Discussion in 'Elementary Education' started by VANewbie, Feb 6, 2011.
Feb 6, 2011
What are affricates?
The examples online only confuse me more. I can't seem to figure them out.
It looks like they are consonant that begin with your tongue attached to your teeth and then end with your tongue rounded off the teeth and the air coming from your tummy as in the s sound. So ch would be an affricate and so would ds and j.
The sounds of g, j, and h..as well as the blend tr dr and ch...
I don't know whether this will be "easy", exactly... but chances are that what would really make sense of this is "thorough", so let's scramble onto my linguistic hobbyhorse and hope we don't get bucked:
What the Rockingham doc says is not that the sounds of g, j, and h are affricates but that we pronounce the names of those letters with affricates:
the name of the letter <g> is pronounced "gee"
the name of the letter <j> is pronounced "jay"
the name of the letter <h> is pronounced "aitch".
The phoneme (speech sound) /h/, however, is not at all an affricate: it's the sound at the beginning of the words hero and hobo, and that is a fricative, which is to say a hissing or hushing consonant that's made when air escapes through the mouth noisily but without stopping. Among the other fricative phonemes of English:
- /f/ as in focal (voiceless) and /v/ as in vocal (voiced)
- voiceless and voiced "th" as in ether (the gas) and either (the conjunction)
- the sound we spell <sh> (voiceless) in the middle of the word rasher and the "zh" (voiced) sound in the middle of the word azure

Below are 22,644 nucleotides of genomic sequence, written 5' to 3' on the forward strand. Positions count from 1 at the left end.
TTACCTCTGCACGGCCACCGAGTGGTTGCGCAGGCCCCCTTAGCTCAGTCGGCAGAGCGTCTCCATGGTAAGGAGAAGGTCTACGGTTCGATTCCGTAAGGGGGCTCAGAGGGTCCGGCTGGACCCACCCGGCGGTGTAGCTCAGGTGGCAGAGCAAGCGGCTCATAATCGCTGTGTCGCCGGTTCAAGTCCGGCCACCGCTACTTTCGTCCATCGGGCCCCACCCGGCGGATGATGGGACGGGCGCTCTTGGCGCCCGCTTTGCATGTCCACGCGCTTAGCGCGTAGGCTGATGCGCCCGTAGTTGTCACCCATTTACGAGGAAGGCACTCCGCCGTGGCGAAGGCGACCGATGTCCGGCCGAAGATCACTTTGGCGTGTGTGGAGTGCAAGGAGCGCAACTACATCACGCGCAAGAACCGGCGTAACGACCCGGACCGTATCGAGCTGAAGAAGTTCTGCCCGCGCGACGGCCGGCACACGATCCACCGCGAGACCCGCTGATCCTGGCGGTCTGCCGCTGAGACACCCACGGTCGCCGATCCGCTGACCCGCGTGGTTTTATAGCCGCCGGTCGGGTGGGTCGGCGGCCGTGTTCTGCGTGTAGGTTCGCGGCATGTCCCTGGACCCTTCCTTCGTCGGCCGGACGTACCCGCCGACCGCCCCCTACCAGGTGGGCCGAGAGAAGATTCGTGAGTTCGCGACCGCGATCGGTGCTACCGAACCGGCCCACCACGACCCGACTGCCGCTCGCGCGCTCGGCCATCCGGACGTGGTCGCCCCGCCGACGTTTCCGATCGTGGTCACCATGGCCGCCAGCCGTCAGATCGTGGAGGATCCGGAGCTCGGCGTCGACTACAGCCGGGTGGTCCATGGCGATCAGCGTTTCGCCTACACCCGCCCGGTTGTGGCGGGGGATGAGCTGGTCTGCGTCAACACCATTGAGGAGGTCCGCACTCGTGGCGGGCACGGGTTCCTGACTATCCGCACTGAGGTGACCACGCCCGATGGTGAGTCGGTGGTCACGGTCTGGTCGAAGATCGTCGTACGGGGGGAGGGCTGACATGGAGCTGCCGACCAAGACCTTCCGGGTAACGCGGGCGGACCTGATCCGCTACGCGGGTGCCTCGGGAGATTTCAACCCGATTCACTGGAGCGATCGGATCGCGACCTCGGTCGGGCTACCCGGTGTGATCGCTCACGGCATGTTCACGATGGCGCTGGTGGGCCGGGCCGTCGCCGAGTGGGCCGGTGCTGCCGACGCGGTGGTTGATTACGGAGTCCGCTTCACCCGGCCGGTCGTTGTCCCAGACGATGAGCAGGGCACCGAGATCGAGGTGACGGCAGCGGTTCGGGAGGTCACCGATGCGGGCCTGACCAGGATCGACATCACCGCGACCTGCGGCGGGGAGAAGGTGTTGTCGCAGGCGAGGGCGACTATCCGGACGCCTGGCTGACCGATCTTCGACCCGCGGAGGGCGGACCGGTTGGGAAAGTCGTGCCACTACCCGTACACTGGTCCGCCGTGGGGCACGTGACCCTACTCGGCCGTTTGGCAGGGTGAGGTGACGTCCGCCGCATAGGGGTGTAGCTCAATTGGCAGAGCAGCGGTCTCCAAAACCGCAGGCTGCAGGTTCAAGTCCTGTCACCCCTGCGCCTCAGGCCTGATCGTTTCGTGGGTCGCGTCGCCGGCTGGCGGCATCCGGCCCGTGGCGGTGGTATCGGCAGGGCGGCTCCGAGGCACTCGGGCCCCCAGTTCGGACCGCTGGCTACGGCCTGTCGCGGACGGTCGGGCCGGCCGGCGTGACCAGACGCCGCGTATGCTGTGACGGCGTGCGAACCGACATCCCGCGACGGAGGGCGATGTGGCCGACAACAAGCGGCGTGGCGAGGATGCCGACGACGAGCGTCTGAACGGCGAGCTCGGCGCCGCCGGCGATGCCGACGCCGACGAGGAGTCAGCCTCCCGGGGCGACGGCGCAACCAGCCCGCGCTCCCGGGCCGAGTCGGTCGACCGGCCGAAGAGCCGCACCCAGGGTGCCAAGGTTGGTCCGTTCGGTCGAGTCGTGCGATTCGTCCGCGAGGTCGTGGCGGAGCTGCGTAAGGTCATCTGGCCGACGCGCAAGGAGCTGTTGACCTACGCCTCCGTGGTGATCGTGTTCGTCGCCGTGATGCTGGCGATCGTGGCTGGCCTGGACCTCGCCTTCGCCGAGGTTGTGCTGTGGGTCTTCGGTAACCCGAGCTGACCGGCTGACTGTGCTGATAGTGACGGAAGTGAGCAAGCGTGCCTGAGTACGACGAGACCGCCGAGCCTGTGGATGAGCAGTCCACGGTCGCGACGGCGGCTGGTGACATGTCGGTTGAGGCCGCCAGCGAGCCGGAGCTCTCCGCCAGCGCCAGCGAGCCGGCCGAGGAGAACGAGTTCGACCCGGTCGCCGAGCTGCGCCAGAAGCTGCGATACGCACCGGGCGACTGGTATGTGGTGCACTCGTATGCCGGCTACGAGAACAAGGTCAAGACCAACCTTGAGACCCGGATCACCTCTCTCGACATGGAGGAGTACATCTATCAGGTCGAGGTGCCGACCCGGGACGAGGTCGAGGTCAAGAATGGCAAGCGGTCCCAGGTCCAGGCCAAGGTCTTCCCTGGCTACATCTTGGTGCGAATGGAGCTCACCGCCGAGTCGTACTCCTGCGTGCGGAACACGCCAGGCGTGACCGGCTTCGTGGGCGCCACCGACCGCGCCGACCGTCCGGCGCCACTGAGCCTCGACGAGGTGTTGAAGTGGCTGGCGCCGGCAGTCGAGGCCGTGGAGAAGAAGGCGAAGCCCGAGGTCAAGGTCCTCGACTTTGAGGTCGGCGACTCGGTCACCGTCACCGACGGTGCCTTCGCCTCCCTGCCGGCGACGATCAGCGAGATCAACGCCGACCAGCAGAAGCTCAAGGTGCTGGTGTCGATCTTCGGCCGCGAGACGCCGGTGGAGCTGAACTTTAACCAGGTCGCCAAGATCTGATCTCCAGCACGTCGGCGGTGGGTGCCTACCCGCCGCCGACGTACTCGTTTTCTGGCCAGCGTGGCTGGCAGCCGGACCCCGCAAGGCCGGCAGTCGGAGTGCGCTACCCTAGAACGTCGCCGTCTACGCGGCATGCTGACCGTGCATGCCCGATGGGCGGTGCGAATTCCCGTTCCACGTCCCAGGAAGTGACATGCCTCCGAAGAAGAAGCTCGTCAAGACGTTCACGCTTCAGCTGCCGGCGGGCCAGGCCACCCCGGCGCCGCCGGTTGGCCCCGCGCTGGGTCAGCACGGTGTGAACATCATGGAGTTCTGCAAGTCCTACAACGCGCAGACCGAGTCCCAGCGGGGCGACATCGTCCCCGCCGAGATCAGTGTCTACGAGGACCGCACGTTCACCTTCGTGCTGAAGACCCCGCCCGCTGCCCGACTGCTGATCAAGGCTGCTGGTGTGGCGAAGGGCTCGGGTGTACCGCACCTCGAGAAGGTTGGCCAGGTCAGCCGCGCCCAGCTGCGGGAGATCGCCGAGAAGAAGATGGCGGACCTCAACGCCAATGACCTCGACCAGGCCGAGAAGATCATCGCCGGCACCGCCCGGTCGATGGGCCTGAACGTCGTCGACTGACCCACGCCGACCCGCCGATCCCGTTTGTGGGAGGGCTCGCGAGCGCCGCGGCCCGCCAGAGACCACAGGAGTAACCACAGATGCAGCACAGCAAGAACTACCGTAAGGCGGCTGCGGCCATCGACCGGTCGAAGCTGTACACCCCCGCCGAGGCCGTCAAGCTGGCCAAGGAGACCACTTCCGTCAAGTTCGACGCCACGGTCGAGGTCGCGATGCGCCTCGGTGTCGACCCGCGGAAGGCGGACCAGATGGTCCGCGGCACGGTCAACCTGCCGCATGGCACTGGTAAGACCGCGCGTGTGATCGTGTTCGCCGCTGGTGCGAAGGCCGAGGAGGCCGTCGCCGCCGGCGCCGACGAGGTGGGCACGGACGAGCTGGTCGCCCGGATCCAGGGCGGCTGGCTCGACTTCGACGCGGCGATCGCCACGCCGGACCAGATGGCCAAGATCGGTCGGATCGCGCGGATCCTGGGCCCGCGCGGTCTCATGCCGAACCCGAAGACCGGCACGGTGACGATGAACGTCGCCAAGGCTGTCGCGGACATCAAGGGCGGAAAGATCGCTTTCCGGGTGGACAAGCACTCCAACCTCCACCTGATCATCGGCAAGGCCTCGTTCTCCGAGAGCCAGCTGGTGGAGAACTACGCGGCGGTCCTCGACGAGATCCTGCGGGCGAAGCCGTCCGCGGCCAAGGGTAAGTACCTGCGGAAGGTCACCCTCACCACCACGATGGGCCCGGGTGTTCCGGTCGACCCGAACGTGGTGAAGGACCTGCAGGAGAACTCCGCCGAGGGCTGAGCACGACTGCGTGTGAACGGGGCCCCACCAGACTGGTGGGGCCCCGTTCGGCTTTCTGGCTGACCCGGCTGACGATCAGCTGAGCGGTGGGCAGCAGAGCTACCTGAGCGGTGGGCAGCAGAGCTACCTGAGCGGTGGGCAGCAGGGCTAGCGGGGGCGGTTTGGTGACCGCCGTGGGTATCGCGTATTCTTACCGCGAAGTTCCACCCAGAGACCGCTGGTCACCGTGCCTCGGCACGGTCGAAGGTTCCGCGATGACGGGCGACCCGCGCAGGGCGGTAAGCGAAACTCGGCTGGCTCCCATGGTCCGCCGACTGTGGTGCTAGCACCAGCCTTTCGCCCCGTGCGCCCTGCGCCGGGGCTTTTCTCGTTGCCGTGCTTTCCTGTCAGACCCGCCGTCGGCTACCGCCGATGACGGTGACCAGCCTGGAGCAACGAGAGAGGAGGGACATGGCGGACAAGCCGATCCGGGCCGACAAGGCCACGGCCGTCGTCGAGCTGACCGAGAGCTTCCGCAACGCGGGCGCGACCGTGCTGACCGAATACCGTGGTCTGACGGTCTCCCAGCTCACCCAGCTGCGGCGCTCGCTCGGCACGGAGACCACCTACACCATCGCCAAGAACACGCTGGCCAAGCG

The sound we spell <ch> as in chump is indeed an affricate, and so is the sound at the beginning of the word jump. An affricate can be thought of as stop plus fricative - but there are good reasons not to think of an affricate as a blend. First, an affricate functions in the language as a single consonant, not as a blend: that is, the words chip and gyp each consist of just three phonemes, not four, whereas the words trip and drip consist of four phonemes each. Second, part of the definition of "affricate" is that both the stop and the frication happen at the same point in the mouth: the closure in <ch> or <j> isn't where /s/ is, it's farther back in the mouth where
"sh" is. (It also involves a different part of the tongue: details on request.)
English has just the two affricates, but there are certainly languages with more. Russian has an alveolar affricate that sounds like the last two sounds in the word cats: that's the sound that we have trouble spelling in Tsar or Czar (which, by the way, are both cognates of Latin Caesar). German also has that sound, and spells it with <z> as in Zeit 'time' or the name of the composer Mozart, and German also has a bilabial affricate that it spells <pf> as in kopf 'head' or Pfeif 'pipe'.
Whether the blends <tr> and <dr> involve affrication seems to vary from dialect to dialect of English. In my pronunciation of the blend /tr/, the very tip of my tongue starts off exactly where it does for /t/ alone, just behind my front teeth, whereas for <ch> the front of my tongue just behind the tip (the "blade") is pressed against a point of the roof of my mouth that is farther back. I know plenty of speakers of English, however, whose <tr> and <dr> start out with exactly the same tongue shape and placement as their <sh> and <j>. (If you're not sure where your tongue goes, try saying the consonant and then, without moving your tongue, breathe in: the points on your tongue and the roof of your mouth where you feel cool air are the points that are in contact.)
Knew you would weigh in ,TG! Do you have a language arts superhero cape? You deserve one...always coming to the rescue!